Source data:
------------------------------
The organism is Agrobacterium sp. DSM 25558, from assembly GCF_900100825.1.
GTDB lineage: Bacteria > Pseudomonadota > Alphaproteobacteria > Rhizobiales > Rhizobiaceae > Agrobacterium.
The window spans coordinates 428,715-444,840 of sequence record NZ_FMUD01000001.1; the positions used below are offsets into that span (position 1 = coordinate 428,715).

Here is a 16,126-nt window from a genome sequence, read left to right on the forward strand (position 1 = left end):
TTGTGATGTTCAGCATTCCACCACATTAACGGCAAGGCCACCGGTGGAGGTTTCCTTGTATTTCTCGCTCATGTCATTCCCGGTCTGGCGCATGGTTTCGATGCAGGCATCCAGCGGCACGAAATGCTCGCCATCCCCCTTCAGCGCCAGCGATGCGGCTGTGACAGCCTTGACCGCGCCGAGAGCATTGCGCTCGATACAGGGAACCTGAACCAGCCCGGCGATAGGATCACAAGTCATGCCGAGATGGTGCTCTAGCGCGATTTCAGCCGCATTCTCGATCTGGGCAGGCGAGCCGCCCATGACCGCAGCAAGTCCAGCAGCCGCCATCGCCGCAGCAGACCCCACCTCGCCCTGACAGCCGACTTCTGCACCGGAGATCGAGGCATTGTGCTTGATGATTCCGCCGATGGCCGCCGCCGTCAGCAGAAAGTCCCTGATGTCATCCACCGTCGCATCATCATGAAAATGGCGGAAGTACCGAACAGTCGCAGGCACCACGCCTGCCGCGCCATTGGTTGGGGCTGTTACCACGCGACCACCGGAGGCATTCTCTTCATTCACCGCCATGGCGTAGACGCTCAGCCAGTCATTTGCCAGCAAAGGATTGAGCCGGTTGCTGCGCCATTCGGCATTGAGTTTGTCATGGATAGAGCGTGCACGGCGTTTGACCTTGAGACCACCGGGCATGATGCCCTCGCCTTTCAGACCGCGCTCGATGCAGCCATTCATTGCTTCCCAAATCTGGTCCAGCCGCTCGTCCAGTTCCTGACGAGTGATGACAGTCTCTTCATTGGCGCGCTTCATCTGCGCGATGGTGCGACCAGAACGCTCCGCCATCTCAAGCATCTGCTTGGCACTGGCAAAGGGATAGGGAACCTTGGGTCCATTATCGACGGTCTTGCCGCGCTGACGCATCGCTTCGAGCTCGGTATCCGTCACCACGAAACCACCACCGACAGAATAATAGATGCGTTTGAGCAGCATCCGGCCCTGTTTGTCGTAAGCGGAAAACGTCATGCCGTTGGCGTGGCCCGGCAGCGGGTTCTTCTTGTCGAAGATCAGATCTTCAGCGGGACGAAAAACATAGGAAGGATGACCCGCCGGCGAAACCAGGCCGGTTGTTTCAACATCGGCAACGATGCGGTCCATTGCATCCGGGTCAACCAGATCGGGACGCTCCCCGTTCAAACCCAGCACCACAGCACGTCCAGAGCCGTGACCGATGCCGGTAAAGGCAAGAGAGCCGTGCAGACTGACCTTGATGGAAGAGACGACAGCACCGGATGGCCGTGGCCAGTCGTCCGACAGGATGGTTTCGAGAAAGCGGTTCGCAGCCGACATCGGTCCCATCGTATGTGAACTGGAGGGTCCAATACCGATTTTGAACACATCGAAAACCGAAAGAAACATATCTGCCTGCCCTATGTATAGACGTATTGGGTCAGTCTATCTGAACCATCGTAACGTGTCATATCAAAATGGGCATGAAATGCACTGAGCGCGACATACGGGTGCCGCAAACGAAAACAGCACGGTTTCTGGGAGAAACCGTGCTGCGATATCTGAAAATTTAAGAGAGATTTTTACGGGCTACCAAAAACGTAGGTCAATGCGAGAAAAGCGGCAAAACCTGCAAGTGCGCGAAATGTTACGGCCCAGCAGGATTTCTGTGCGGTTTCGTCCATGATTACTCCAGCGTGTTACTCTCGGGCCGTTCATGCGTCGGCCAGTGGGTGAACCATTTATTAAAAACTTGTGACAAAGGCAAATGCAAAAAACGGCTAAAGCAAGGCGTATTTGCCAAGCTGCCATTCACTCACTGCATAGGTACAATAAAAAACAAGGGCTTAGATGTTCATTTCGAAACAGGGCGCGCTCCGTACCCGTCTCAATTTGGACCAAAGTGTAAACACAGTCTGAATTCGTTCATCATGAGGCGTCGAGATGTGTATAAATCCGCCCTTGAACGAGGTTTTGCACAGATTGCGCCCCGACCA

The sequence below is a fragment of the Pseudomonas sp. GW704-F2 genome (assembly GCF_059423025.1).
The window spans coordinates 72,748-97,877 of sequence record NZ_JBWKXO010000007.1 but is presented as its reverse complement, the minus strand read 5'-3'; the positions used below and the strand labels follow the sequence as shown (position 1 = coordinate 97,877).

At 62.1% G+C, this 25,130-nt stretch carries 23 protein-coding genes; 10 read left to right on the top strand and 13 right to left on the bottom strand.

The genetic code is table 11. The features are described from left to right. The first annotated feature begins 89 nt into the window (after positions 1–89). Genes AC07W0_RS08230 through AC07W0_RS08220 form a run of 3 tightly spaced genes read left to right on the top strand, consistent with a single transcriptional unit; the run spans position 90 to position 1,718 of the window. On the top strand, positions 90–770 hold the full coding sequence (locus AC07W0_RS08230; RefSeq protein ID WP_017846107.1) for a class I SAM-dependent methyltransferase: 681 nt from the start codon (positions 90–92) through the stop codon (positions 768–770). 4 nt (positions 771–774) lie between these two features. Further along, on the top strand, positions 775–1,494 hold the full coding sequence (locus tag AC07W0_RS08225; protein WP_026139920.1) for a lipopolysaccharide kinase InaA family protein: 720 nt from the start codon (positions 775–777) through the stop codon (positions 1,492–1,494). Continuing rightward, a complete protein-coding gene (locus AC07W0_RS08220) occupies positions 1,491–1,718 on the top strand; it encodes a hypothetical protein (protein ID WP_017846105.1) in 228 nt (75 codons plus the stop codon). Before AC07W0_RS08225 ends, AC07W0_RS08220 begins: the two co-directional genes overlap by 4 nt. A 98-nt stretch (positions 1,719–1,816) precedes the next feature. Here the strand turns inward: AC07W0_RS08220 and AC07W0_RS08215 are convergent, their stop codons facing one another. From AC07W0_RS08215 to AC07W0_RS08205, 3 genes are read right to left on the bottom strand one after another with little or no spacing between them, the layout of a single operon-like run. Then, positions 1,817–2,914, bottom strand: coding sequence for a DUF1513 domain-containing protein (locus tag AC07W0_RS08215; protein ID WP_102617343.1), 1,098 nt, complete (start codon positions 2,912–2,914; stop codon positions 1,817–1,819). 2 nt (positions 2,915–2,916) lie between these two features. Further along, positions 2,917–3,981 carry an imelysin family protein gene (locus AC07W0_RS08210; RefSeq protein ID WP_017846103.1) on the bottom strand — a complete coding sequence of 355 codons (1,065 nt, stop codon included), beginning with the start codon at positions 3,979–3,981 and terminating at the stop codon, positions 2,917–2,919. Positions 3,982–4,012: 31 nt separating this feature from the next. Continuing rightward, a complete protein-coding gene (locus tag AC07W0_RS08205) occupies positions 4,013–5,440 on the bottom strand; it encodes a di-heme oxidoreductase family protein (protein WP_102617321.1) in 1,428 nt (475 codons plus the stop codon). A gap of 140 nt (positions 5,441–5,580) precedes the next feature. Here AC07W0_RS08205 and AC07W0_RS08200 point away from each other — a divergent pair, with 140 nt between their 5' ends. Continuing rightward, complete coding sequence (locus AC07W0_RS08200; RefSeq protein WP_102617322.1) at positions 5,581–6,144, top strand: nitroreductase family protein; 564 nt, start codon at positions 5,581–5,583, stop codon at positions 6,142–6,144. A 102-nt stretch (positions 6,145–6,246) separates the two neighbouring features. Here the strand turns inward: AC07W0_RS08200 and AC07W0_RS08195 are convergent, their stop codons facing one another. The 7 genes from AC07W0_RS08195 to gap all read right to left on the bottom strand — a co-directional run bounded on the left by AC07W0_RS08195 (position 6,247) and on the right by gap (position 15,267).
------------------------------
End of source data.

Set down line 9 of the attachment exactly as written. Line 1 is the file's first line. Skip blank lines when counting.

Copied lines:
The genetic code is table 11. The features are described from left to right. The first annotated feature begins 89 nt into the window (after positions 1–89). Genes AC07W0_RS08230 through AC07W0_RS08220 form a run of 3 tightly spaced genes read left to right on the top strand, consistent with a single transcriptional unit; the run spans position 90 to position 1,718 of the window. On the top strand, positions 90–770 hold the full coding sequence (locus AC07W0_RS08230; RefSeq protein ID WP_017846107.1) for a class I SAM-dependent methyltransferase: 681 nt from the start codon (positions 90–92) through the stop codon (positions 768–770). 4 nt (positions 771–774) lie between these two features. Further along, on the top strand, positions 775–1,494 hold the full coding sequence (locus tag AC07W0_RS08225; protein WP_026139920.1) for a lipopolysaccharide kinase InaA family protein: 720 nt from the start codon (positions 775–777) through the stop codon (positions 1,492–1,494). Continuing rightward, a complete protein-coding gene (locus AC07W0_RS08220) occupies positions 1,491–1,718 on the top strand; it encodes a hypothetical protein (protein ID WP_017846105.1) in 228 nt (75 codons plus the stop codon). Before AC07W0_RS08225 ends, AC07W0_RS08220 begins: the two co-directional genes overlap by 4 nt. A 98-nt stretch (positions 1,719–1,816) precedes the next feature. Here the strand turns inward: AC07W0_RS08220 and AC07W0_RS08215 are convergent, their stop codons facing one another. From AC07W0_RS08215 to AC07W0_RS08205, 3 genes are read right to left on the bottom strand one after another with little or no spacing between them, the layout of a single operon-like run. Then, positions 1,817–2,914, bottom strand: coding sequence for a DUF1513 domain-containing protein (locus tag AC07W0_RS08215; protein ID WP_102617343.1), 1,098 nt, complete (start codon positions 2,912–2,914; stop codon positions 1,817–1,819). 2 nt (positions 2,915–2,916) lie between these two features. Further along, positions 2,917–3,981 carry an imelysin family protein gene (locus AC07W0_RS08210; RefSeq protein ID WP_017846103.1) on the bottom strand — a complete coding sequence of 355 codons (1,065 nt, stop codon included), beginning with the start codon at positions 3,979–3,981 and terminating at the stop codon, positions 2,917–2,919. Positions 3,982–4,012: 31 nt separating this feature from the next. Continuing rightward, a complete protein-coding gene (locus tag AC07W0_RS08205) occupies positions 4,013–5,440 on the bottom strand; it encodes a di-heme oxidoreductase family protein (protein WP_102617321.1) in 1,428 nt (475 codons plus the stop codon). A gap of 140 nt (positions 5,441–5,580) precedes the next feature. Here AC07W0_RS08205 and AC07W0_RS08200 point away from each other — a divergent pair, with 140 nt between their 5' ends. Continuing rightward, complete coding sequence (locus AC07W0_RS08200; RefSeq protein WP_102617322.1) at positions 5,581–6,144, top strand: nitroreductase family protein; 564 nt, start codon at positions 5,581–5,583, stop codon at positions 6,142–6,144. A 102-nt stretch (positions 6,145–6,246) separates the two neighbouring features. Here the strand turns inward: AC07W0_RS08200 and AC07W0_RS08195 are convergent, their stop codons facing one another. The 7 genes from AC07W0_RS08195 to gap all read right to left on the bottom strand — a co-directional run bounded on the left by AC07W0_RS08195 (position 6,247) and on the right by gap (position 15,267).